Thursday, May 6, 2010

Just Say No to Drugs - Thanks, Nancy

Not long ago, and then, again today, someone in my homeschool e-list posted the most recent recall warning. It was for Tylenol, specifically the infant formula suspension drops.

Food recalls are bad enough, but, as a parent, the medicine recalls really terrify me. Most of us are so out of touch with our bodies that the first thing we do when we feel bad is to pop some pill. When my children get sick, I end up feeling completely impotent, and need to do something to make them better, but what happens when the 'cure' makes them sicker ... or worse, when the thing I've given my babies to make them better, doesn't make them better ... ever (which is the case with this recall. Apparently, there have been some deaths attributed to the recalled batch of Tylenol)?

It's too awful to even contemplate.

There are certain things I like to stock-up on when I see them on sale. Medicines are not one of them, because:
1. We just don't use a lot of medicine around here, even pain killers, which is the only one we usually have in our cabinet; and
2. Too often these medications are subject to recalls (this is the second recall for children's medicines recently), and I'm always afraid that I won't know. I mean, I don't watch television or read the papers, and I didn't see anything about the recall on the news headlines I read regularly (including the New York Times, the Wallstreet Journal, the Guardian, NPR news, and Yahoo news), although I know when a celebrity dies or buys something odd even though he's bankrupt.

I never did finish (or really even start) the Medicinal Herb course I signed up for, but I have been engaging in independent study for years.

I know that Jewel weed, which grows prolifically in my back yard, is effective for treating poison ivy, but it's also good for insect bites (or really most skin irritations).

I know that comfrey is good for sprains and has reportedly fixed broken bones and it's useful as a compress following child birth (and my rabbits like to eat it ;).

Hemlock tea is good for colds.

Garlic has antiseptic properties and is good for stauching infections (we use a bit of warmed garlic oil to sooth an earache).

Sage is good for sore throats, as is honey. In fact, the other day Precious had a sore throat and asked for a spoonful of honey. I didn't hear anything else from her regarding pain in her throat. So, either the sore throat just went away, or the honey did something.

For most of us, though, we tend to trust the drugs more than the plants, which is just crazy given the fact that most of the drugs that we can buy without a prescription - and even most of those for we need a prescription - are derived from plants. For example, the chemical used in flea and tick preparations (and is, incidentally, the same chemical used to treat head lice) comes from the chrysanthemum flower. Who knew?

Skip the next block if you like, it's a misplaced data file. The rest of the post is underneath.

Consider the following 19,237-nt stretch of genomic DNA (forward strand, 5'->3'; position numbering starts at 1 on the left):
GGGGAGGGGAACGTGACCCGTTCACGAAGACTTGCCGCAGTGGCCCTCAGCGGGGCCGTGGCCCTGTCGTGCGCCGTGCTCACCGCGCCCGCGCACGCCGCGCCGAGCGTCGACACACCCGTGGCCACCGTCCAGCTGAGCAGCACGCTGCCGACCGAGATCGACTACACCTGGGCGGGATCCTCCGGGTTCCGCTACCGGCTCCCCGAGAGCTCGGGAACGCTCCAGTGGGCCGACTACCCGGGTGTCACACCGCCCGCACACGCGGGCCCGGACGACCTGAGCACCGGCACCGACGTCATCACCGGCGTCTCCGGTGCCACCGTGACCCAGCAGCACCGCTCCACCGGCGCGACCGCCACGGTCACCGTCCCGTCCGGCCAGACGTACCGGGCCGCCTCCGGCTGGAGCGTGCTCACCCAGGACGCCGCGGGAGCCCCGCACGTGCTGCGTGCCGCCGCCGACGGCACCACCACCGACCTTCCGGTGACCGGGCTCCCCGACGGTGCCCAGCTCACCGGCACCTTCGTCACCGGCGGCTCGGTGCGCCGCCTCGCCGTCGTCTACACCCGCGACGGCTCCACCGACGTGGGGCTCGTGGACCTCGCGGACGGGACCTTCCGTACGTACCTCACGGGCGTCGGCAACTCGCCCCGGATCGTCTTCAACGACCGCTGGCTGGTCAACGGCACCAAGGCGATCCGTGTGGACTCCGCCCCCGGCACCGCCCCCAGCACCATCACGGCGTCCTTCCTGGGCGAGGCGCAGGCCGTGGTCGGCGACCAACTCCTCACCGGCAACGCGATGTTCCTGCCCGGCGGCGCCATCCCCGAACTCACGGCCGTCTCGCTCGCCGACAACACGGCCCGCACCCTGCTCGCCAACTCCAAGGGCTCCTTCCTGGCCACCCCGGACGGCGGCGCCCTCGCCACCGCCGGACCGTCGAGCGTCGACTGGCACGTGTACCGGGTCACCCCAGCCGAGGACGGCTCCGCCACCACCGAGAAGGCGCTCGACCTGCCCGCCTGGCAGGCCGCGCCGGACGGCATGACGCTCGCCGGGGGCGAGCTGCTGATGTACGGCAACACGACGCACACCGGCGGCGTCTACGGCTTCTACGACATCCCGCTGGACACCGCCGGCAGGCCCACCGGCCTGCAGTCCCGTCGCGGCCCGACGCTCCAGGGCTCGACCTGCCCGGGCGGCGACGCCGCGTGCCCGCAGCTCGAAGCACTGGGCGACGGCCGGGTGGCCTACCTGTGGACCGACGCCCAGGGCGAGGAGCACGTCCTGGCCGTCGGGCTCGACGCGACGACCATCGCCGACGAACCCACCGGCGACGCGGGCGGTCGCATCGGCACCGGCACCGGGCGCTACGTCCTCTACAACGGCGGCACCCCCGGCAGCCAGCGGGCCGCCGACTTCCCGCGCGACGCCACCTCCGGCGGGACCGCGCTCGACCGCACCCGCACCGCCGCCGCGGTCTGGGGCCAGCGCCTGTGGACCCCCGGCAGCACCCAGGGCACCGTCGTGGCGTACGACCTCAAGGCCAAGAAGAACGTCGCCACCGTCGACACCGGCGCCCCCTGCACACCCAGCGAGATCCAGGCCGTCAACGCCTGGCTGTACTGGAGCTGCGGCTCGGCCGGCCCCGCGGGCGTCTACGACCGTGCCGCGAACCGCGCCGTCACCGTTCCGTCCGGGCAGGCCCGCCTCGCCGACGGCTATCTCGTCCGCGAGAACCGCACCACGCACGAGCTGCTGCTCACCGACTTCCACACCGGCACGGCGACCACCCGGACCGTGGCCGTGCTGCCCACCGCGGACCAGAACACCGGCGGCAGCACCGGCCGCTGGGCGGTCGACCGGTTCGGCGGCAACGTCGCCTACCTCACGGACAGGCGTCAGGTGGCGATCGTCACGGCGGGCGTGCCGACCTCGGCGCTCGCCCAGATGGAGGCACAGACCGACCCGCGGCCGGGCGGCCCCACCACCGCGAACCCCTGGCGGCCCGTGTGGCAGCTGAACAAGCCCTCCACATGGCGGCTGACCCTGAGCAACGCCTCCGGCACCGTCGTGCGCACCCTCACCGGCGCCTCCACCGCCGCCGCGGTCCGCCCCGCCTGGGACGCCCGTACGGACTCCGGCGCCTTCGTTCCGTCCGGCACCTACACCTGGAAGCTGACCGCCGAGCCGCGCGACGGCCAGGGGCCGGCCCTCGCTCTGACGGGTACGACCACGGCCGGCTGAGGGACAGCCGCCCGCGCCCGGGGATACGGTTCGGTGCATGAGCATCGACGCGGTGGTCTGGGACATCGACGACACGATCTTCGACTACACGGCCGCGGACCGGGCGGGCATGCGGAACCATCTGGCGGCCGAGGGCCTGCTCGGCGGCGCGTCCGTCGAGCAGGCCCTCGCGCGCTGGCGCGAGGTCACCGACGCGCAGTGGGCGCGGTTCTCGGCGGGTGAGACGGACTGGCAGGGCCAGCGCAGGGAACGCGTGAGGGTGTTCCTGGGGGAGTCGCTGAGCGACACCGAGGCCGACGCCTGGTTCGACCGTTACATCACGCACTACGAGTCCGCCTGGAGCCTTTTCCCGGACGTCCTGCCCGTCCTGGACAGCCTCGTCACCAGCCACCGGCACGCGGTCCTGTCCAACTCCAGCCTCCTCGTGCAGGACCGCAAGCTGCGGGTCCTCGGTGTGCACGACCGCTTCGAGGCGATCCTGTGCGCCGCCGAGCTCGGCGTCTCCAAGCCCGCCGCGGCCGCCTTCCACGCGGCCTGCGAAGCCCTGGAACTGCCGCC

I am far from an expert, and I would never recommend a course of treatment for anyone not living in my house, but for those who live with me, my first choice for treatment is something that is growing in my yard or that I can forage from the nearby woods, because most of the time, I've used it myself before, I know the history of the plant, because I planted it, and I know the treatment won't kill me, because somebody, inadvertently (or on purpose) added something in the process of making the medication that shouldn't have been there.

We still have aspirin and (generic) acetaminophen (next to the arnica lotion, clove oil, lavendar oil and tea tree oil ;) in the medicine cabinet, and for general aches, those OTC pain relievers are what we use after we've tried heat/cold, rest and fluids.

But I'm looking for an alternative for store-bought pain relievers.

I just have to figure out how to identify, harvest and store willow bark (from which the active ingredient for aspirin, acetylsalicylic acid ;), is derived.

4 comments:

  1. Willowbark tea. Ahhh, that's the stuff!

    Something that works really well for sore throats, as well, is ginger-honey tea. Just a teaspoon or so of ground ginger and honey to taste in a mug of hot water. I have been using it since high school, and never fails to soothe.

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  2. I was going to say willow bark also. We always liked the fact that both our goats and our cow LOVED willow, and wondered if we might get fewer headaches from drinking the milk. Hard to say for sure.

    Jewelweed is also fantastic for stinging nettle stings, and I think even bee/wasp stings.

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  3. I agree... it's kind of scary to realize that there are very few Americans who aren't on some sort of prescription medication. I'm glad I'm not, and hope I don't need to, especially since all of these wonderful herbal remedies are abundantly available.

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  4. I have friends that would gasp at the sight of my bare medicine cabinet-- there really isn't much in there except for bandages, nail polish remover, alcohol and hydrogen peroxide.

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